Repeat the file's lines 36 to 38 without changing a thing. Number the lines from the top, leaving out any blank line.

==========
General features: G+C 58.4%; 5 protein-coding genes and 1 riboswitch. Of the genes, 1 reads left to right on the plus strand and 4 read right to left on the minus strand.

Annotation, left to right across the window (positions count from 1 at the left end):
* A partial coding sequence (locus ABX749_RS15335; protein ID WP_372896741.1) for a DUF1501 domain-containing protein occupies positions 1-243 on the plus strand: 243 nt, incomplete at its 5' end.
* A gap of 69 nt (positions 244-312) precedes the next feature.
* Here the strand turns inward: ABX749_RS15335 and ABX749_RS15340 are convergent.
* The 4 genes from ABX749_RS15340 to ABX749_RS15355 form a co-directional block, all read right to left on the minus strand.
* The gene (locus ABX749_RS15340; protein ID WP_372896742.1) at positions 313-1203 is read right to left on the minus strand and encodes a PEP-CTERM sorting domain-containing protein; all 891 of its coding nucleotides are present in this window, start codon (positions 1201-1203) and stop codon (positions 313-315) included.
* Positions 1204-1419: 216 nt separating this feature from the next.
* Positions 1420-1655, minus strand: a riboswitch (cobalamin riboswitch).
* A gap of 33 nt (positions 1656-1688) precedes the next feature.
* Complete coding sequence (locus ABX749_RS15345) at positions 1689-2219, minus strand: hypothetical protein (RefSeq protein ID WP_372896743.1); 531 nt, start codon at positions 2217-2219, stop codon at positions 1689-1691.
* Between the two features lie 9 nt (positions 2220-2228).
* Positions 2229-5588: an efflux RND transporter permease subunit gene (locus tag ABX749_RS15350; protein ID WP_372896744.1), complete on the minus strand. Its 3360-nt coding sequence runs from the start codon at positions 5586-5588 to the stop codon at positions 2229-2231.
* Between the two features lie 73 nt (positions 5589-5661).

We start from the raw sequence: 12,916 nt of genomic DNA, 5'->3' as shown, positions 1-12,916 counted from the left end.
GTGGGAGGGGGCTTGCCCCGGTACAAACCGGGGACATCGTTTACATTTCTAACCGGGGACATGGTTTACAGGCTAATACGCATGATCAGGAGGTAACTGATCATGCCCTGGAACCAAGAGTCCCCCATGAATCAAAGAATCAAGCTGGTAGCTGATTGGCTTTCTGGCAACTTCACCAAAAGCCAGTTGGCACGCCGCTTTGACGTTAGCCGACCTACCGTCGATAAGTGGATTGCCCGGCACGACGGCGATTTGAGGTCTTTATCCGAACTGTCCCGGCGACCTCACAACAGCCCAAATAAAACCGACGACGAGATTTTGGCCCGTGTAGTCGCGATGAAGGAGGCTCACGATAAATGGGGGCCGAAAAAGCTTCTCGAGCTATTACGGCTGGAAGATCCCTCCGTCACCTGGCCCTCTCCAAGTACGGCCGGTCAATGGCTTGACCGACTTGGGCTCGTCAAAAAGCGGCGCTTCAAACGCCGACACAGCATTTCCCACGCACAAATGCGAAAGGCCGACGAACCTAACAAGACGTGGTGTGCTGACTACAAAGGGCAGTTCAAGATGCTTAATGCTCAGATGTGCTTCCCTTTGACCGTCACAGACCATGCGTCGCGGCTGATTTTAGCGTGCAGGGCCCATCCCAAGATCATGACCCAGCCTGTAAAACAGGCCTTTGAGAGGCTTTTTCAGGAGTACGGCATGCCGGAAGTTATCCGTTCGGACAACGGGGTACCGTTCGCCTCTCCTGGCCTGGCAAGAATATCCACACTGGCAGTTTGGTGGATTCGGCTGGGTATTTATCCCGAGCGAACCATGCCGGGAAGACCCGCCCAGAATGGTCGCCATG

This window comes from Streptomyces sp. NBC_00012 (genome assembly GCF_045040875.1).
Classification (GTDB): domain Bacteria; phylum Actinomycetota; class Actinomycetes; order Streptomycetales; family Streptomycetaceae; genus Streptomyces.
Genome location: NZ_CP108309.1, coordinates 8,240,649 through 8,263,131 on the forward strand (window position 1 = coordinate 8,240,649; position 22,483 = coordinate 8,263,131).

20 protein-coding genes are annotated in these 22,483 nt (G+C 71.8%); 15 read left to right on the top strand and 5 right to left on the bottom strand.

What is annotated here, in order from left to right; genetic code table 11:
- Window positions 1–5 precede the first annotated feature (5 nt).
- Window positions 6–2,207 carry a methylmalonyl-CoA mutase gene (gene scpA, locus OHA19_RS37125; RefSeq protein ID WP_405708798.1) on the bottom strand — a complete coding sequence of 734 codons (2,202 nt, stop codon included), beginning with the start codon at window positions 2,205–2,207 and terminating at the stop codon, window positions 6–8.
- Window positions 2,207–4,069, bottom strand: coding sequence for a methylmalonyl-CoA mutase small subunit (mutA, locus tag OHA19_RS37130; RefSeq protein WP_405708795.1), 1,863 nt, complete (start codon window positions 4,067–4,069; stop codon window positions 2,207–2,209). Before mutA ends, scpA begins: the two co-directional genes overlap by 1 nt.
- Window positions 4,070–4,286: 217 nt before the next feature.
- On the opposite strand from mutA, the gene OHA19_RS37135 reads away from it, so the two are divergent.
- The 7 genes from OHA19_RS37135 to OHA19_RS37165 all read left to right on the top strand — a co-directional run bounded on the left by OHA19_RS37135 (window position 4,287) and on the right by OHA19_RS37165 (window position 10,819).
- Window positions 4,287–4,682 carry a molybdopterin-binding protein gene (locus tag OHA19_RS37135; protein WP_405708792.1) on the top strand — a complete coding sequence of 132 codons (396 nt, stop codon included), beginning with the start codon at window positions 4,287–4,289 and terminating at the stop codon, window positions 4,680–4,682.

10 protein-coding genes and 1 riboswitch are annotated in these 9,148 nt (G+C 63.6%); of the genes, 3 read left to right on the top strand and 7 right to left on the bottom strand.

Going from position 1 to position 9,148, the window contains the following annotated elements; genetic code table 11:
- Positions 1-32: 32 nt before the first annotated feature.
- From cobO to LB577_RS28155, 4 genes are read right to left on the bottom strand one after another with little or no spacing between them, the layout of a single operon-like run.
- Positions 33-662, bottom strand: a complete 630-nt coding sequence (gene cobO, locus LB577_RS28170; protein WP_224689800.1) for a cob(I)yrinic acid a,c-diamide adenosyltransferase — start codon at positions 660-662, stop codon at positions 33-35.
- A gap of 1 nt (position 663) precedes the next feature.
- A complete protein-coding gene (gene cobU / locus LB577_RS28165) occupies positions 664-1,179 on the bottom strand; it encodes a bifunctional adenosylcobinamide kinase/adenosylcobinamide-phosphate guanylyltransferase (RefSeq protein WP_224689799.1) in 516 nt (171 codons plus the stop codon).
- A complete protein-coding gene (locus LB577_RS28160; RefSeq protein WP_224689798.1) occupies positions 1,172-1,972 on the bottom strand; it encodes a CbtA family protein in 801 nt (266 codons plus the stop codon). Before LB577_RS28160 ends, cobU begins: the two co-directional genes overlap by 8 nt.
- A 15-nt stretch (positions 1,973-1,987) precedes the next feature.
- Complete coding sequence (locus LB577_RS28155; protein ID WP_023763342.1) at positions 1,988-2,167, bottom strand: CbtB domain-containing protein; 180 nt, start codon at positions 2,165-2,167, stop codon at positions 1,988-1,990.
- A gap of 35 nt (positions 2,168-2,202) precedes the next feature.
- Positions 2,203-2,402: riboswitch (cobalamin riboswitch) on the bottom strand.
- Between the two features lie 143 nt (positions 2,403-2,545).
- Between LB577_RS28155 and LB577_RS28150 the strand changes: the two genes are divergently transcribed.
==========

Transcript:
- A complete protein-coding gene (locus LB577_RS28160; RefSeq protein WP_224689798.1) occupies positions 1,172-1,972 on the bottom strand; it encodes a CbtA family protein in 801 nt (266 codons plus the stop codon). Before LB577_RS28160 ends, cobU begins: the two co-directional genes overlap by 8 nt.
- A 15-nt stretch (positions 1,973-1,987) precedes the next feature.
- Complete coding sequence (locus LB577_RS28155; protein ID WP_023763342.1) at positions 1,988-2,167, bottom strand: CbtB domain-containing protein; 180 nt, start codon at positions 2,165-2,167, stop codon at positions 1,988-1,990.